Anyone who’s anyone in security is today discussing CVE-2019-1388, a Windows privilege escalation vulnerability that exists in almost every Windows version from Windows 7 (including server versions). Kudos for the discovery goes to Zero Day Initiative contributor Eduardo Braun Prado, who unearthed the tasty vulnerability on 19th November 2019.
The vuln exists in the Windows User Account Control (UAC) interface and is trivial to exploit – as you’ll find out later. NIST has assigned it a base score of 7.8, which means it falls into the ‘high’ severity bracket and is not one to ignore.
User Account Control (UAC), for those who don’t know, is a mechanism for restricting access and allowing accounts to run applications as other users or administrators. Introduced in Windows Vista, it has existed in every Windows version since.
When Windows shows the UAC prompt it creates a virtual desktop known as the secure desktop, which has strict permissions in place because it runs with system privileges. This is where the vulnerability begins.
The secure desktop and elements within have little in the way of interactivity; and the more elements with user input, the likelier it is that a method to abuse it exists. As with this vulnerability, there is an object ID that existed on older signed executables that would render a clickable hyperlink within the certificate information page (as can be seen in the images from our lab below).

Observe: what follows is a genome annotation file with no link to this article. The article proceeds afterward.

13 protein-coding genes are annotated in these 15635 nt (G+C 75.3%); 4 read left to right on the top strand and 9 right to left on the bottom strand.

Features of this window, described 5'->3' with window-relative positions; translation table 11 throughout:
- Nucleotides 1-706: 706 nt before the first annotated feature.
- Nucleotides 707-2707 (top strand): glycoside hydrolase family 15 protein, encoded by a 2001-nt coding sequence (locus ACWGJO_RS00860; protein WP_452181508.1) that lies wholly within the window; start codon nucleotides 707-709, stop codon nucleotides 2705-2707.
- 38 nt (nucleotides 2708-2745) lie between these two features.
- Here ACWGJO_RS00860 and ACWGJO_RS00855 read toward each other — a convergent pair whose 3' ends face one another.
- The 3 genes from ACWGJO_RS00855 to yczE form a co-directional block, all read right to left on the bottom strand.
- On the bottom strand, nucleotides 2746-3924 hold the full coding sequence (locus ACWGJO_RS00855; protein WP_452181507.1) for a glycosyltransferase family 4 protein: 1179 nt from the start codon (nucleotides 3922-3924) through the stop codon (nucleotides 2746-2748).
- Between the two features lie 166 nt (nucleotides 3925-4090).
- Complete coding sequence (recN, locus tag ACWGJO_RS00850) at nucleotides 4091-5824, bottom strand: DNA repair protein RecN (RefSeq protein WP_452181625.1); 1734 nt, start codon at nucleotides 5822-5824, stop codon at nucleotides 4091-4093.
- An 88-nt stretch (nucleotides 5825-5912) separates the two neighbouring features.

When clicked, the UAC starts a browser process and attempts to navigate to the link. This browser is not started within the context of the secure desktop, so when you dismiss all the dialogues you are presented with an application running as system that can then be used to access and start other applications.
While there are many excellent blog posts on this vulnerability, there is no better way to learn than by doing. That’s why we’ve made our CVE-2019-1388 lab available to you for free. Simply register here for Immersive Labs Lite, click on the ‘Emerging Threats’ objective, and have fun!